Mooguru wrote: ↑Sat Apr 03, 2021 12:24 pm
This is what's throwing me, either she wasn't tested at all during the time she was actively infected which seems to go against Policy or she has false negatives. I'm not criticising the nurse just that the info coming out with the spin of it being fantastic doesn't seem to be addressing that a medical practitioner working with covid patients either wasn't tested or had false negatives either of which take away somewhat from the "we're amazing! Everything is great!" messaging.
I agree that it’s not great a covid case was missed in a frontline worker but I think the messaging of “contact tracers have done an amazing job and Qlder’s are amazing for following health directions” isn’t mutually exclusive. They’re separate issues.
The CHO said the nurse followed all protocols and procedures. PPE was used appropriately. They are looking into how the virus might have been transmitted.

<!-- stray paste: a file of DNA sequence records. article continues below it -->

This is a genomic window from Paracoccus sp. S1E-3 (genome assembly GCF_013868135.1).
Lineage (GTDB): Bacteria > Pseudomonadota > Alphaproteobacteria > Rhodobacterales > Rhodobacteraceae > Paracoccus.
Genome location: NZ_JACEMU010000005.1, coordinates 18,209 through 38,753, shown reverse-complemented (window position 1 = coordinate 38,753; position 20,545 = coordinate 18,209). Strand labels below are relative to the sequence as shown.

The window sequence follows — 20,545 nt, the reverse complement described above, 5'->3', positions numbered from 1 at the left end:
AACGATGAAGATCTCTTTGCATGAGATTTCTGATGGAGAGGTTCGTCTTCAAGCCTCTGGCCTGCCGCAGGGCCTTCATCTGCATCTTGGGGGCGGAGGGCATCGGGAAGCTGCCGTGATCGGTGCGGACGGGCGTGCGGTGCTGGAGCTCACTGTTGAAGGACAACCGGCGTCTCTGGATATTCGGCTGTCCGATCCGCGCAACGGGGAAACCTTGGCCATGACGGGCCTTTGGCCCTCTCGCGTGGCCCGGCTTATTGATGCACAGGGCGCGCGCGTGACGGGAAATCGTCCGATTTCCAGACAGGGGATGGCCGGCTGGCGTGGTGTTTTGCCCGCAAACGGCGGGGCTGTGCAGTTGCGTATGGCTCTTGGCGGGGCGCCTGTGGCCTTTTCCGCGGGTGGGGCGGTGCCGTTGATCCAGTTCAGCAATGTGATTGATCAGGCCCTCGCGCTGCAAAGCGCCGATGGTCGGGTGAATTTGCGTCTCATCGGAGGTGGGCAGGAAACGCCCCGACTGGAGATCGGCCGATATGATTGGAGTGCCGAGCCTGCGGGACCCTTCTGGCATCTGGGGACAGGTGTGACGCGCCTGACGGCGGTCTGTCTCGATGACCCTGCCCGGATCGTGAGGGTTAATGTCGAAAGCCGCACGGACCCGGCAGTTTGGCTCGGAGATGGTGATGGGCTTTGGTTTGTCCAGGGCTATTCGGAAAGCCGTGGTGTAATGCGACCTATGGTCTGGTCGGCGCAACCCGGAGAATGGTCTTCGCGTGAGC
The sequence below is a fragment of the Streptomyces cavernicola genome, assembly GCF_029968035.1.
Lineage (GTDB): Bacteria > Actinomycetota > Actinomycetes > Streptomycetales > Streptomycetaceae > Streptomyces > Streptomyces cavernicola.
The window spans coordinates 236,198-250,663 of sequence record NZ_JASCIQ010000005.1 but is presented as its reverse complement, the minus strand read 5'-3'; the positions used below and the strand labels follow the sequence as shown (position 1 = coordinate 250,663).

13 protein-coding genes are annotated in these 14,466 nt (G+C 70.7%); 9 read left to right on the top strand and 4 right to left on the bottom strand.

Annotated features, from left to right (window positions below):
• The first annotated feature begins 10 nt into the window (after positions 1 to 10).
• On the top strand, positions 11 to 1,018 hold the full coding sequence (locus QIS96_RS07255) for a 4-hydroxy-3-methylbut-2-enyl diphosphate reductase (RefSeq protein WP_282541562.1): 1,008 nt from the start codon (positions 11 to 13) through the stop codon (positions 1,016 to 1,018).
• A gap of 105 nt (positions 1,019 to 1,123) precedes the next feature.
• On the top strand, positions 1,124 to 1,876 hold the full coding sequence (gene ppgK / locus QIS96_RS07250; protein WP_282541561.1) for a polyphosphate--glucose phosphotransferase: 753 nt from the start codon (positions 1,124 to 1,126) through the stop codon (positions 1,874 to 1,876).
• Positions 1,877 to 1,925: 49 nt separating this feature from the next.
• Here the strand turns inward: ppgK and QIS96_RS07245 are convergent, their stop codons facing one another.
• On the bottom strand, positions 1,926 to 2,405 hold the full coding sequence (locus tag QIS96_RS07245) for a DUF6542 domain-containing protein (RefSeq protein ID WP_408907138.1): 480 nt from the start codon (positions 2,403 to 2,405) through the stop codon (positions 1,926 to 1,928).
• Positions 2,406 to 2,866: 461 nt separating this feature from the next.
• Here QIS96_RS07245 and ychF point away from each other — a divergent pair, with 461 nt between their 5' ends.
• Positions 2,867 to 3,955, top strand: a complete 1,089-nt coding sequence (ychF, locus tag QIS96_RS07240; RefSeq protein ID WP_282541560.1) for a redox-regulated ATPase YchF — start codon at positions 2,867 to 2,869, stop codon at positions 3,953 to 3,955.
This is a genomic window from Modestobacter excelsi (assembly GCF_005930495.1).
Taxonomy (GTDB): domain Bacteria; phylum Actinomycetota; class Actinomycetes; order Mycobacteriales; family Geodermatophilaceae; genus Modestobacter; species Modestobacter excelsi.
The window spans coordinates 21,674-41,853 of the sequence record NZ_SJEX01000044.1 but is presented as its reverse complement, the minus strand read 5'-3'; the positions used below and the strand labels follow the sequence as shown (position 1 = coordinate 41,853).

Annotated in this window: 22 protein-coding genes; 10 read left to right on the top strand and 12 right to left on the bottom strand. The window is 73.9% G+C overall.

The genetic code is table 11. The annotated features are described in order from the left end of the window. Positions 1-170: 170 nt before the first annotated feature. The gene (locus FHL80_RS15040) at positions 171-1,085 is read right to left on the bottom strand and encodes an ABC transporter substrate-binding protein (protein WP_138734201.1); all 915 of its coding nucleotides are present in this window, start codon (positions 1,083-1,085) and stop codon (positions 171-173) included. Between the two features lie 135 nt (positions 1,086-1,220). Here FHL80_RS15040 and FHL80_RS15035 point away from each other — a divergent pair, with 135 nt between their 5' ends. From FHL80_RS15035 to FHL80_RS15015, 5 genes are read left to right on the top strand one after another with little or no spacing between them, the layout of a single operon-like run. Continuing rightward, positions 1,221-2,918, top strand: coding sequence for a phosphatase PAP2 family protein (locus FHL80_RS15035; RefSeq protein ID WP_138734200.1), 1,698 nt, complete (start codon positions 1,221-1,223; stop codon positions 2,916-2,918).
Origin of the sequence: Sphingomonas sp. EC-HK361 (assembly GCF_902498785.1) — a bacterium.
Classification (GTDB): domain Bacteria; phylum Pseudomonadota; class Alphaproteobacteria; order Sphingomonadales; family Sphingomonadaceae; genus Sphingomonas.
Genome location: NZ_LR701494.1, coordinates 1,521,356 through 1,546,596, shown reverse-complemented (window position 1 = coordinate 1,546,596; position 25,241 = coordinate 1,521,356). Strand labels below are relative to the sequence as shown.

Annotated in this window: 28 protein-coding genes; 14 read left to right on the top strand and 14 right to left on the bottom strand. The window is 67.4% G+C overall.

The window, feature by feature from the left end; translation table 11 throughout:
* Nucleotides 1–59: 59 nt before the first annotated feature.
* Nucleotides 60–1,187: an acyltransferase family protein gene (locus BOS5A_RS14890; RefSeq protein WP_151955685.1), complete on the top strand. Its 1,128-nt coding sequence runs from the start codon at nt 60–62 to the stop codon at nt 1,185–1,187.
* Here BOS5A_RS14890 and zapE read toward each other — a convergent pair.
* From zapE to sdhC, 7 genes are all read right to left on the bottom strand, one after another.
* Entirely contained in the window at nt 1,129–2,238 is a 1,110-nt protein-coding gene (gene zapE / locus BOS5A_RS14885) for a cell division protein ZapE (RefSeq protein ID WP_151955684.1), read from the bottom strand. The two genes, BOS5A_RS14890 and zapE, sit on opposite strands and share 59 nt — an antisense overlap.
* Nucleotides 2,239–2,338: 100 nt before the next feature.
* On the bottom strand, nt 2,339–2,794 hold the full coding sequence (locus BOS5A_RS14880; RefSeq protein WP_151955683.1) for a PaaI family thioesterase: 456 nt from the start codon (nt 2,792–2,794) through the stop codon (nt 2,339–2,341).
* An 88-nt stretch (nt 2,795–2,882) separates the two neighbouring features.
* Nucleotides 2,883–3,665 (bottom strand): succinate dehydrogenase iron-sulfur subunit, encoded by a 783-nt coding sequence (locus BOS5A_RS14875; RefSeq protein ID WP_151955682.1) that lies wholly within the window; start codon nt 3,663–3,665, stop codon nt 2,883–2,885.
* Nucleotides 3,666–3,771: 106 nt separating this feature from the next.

We know that some people are completely asymptomatic. There are theories that those people tend to have a lower viral load.
Because of this outbreak, household contacts of frontline HCW are getting bumped up the vaccination queue. Changes are being made to minimise the risks of outbreaks like this occurring again. They have, and I assume will continue to widen their testing policies when a case is found. In the case of the doctor being positive, they didn’t test this nurse because she wasn’t a contact of the doctor. They now know that with these higher viral loads, we have to be more vigilant with contacts of the super spreader patient.
Obviously, surveillance testing isn’t foolproof. We know the rapid saliva tests aren’t as accurate as the pcr swabs but it would be pretty invasive to expect our frontline staff to have a nasal swab every single shift. It’s that slices of Swiss cheese analogy- we have many layers of defence. The surveillance testing might have missed this nurse, this time but this outbreak has been caught and contained to about half a dozen cases at the moment. That’s pretty good.